The Three Times I Lost My Father // A daughter chronicles her relationship with her father and realizes that his love is eternal

By Michal Halle, LCSW

As the only girl in the family, I was delighted that my father called me his “maideleh.” My father, a Holocaust survivor, was a Poilisher Yid who never really mastered the English language. He spoke Yiddish to my mother and their friends, and his own version of English to us children, but the meaningful messages he conveyed to us were always said in Yiddish.

My father worked as a builder, and when I close my eyes I can conjure up an image of him with a hammer in his hand and two nails between his teeth. He had an assortment of tools, and I grew up around handsaws, levelers and sandpaper. The scent of sawdust is as redolent to me as the fragrance of honeysuckle in the spring. It embodies the blissful existence of my early childhood, when my father was the sun who beamed down on me with his radiant smile and warm brown eyes.

My father took great pride in his skills, believing that being a builder was his destiny. As a young boy in prewar Poland, he had once gone to the Gerrer Rebbe’s tish. There were crowds of men trying to get close to the Rebbe, and my father was astounded when he found himself standing directly in front of him. The Rebbe looked at my father and then gave him a brachah that my father found puzzling: “Er vet zoicheh zayn tzu boyen Eretz Yisrael—This one is going to merit to build Eretz Yisrael.” Why had the Rebbe given him that particular brachah? he wondered. Later, after surviving the camps, settling in Israel and finding work in construction framing houses, my father finally understood the Rebbe’s prophetic words.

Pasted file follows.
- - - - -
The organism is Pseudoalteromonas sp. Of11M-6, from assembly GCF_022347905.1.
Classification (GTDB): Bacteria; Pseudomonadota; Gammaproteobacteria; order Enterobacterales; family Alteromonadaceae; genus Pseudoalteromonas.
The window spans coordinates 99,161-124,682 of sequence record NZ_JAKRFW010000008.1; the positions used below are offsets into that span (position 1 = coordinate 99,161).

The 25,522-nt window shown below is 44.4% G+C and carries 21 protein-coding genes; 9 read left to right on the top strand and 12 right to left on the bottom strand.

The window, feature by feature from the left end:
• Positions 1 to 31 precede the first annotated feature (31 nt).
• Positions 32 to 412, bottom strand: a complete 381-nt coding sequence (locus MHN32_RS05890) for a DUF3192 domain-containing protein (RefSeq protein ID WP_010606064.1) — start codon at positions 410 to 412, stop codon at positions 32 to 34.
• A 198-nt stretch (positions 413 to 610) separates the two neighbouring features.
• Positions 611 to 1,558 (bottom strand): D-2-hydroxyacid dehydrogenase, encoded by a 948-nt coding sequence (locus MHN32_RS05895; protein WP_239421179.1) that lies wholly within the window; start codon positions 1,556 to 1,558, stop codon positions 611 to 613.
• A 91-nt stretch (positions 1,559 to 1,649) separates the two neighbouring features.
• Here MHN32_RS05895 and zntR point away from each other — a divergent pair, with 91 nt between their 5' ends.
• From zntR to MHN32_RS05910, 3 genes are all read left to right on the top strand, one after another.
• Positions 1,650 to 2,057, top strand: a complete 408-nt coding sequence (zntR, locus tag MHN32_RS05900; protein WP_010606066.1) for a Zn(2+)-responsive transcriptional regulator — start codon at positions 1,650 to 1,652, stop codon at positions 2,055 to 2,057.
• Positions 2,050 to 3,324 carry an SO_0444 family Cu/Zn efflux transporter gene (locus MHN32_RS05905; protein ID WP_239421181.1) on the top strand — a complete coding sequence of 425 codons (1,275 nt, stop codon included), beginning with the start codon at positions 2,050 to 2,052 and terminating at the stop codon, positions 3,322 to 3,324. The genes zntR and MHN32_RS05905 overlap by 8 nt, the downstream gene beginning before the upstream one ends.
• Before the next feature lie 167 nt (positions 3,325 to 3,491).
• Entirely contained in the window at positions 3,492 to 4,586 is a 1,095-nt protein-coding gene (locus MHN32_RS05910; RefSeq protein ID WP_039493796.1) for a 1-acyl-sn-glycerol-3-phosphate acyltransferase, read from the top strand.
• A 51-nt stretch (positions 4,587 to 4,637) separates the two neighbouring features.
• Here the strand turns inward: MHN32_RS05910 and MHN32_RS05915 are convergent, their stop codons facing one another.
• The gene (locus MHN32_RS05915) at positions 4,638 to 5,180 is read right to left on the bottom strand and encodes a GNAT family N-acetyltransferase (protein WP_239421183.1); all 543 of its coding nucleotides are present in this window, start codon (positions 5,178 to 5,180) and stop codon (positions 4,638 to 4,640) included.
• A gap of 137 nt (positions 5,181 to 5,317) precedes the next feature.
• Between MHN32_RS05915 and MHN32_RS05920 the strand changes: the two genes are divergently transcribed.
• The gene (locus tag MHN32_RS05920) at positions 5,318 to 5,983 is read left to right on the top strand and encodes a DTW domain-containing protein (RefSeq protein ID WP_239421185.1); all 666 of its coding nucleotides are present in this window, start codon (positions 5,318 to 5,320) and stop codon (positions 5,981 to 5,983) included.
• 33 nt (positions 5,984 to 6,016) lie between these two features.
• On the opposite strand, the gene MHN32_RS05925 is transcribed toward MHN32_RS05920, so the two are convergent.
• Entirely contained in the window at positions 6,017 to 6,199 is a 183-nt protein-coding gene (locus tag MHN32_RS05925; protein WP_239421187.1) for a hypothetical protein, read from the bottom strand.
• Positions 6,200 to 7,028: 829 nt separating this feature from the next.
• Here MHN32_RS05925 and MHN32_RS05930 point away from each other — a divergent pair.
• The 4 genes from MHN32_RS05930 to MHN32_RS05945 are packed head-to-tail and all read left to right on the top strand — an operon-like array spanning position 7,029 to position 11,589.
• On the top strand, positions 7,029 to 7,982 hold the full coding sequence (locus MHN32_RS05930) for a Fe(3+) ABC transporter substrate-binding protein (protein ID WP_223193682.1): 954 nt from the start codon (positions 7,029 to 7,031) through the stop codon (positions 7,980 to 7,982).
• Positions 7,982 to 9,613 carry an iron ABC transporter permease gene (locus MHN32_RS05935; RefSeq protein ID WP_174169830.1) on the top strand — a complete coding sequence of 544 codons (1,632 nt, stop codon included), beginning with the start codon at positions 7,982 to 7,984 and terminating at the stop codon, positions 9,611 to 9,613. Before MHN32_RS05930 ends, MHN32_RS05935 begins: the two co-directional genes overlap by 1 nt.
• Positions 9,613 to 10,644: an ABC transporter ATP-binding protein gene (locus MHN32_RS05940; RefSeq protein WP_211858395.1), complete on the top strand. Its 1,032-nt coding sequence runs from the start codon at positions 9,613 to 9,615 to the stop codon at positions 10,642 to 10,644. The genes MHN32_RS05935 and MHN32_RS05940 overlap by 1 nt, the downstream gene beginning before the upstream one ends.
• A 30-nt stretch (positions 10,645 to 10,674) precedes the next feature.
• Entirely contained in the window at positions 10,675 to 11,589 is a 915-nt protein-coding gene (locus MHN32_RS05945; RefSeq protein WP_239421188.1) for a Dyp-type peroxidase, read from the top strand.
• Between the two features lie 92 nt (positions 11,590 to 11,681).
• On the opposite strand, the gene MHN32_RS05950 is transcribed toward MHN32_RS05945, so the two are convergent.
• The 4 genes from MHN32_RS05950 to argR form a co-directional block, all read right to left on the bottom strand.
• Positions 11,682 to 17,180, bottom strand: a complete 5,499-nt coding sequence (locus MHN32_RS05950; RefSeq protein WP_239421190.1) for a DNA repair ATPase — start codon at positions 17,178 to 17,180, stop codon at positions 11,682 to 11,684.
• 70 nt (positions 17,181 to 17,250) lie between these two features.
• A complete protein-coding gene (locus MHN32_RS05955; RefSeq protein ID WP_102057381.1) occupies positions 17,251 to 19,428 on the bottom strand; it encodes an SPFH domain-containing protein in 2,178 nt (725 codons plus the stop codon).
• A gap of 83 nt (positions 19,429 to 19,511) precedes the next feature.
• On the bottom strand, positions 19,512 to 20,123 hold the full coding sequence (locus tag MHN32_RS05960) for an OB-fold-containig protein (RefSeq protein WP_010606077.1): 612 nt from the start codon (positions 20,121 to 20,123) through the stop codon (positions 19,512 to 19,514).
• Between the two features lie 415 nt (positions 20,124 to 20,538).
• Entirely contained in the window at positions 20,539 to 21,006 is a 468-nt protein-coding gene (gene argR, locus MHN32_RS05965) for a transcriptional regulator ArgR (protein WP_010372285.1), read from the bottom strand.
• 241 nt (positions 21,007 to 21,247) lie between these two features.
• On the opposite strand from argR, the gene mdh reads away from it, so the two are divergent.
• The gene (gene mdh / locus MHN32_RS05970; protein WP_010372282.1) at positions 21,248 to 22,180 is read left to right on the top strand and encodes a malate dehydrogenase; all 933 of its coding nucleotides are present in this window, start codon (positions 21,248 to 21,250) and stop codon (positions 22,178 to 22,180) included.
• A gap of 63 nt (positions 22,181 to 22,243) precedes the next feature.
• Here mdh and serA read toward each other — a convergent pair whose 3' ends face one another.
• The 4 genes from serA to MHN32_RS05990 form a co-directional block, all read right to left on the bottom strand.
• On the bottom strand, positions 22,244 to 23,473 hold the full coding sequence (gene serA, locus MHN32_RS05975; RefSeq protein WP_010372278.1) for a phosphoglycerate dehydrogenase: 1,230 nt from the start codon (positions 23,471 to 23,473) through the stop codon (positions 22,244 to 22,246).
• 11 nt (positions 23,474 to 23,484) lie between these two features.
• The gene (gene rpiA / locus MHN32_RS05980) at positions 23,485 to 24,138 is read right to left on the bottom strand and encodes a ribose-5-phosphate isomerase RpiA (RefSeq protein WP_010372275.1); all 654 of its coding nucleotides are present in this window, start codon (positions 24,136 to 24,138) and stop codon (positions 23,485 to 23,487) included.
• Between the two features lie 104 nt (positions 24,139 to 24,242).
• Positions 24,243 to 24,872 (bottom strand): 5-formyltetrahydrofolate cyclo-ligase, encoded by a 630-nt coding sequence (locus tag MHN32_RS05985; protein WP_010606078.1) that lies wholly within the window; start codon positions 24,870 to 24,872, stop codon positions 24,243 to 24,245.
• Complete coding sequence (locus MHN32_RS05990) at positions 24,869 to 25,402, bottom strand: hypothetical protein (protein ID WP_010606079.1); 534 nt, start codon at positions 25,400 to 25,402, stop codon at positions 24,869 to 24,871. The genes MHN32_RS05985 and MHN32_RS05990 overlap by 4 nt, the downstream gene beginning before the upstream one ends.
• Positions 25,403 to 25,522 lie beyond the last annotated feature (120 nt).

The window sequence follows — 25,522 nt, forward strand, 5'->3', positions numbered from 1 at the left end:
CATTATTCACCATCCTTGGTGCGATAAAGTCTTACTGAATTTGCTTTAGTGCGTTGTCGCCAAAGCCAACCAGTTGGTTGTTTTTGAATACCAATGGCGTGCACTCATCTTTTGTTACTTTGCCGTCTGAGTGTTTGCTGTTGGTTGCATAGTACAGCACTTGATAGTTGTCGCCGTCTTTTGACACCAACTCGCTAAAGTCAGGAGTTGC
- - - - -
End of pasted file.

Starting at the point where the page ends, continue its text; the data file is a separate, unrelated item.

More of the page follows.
Since construction workers try to beat the sun and get an early start, my father was always gone by the time I woke up. As a five-year-old, I looked forward to his return home in the afternoon; it was my favorite time of day.

We lived in a small apartment building with a few other young families, and when my father walked up the path, the first child to spot him would announce, “Abba’s home!” It didn’t matter that he was my father and not theirs, because my father was everyone’s Abba. He had an exceptional fondness for children that was broadcast through the twinkle in his eye.

After he got home, my father and I had our daily ritual. He would place me on his lap facing him and hold both my hands in his large, calloused ones. As we sat, he would sing Yiddish songs to me and we both delighted in this pastime.

The pleasure I felt was immeasurable. Although he had several songs in his repertoire we had our favorite, and we always ended up collapsing into fits of laughter with me landing in a full embrace against his broad chest.

When I got a bit older, I loved going to shul with him. I would skip by his side on the sidewalk or try to keep pace as he held my hand. When he was called up for an aliyah and I heard him say my name by the “Mi shebeirach,” my heart would swell with pride.

When I was six, my father had a heart attack while at work. He was hospitalized near the construction site, almost two hours away from home. He spent six weeks as an inpatient. Unlike today, children weren’t allowed to visit their parents in the hospital, so during his confinement I wasn’t able to visit. Long distance telephone calls were an inconceivable luxury, so for six long weeks, full of long afternoons, I longed for my father to come home.

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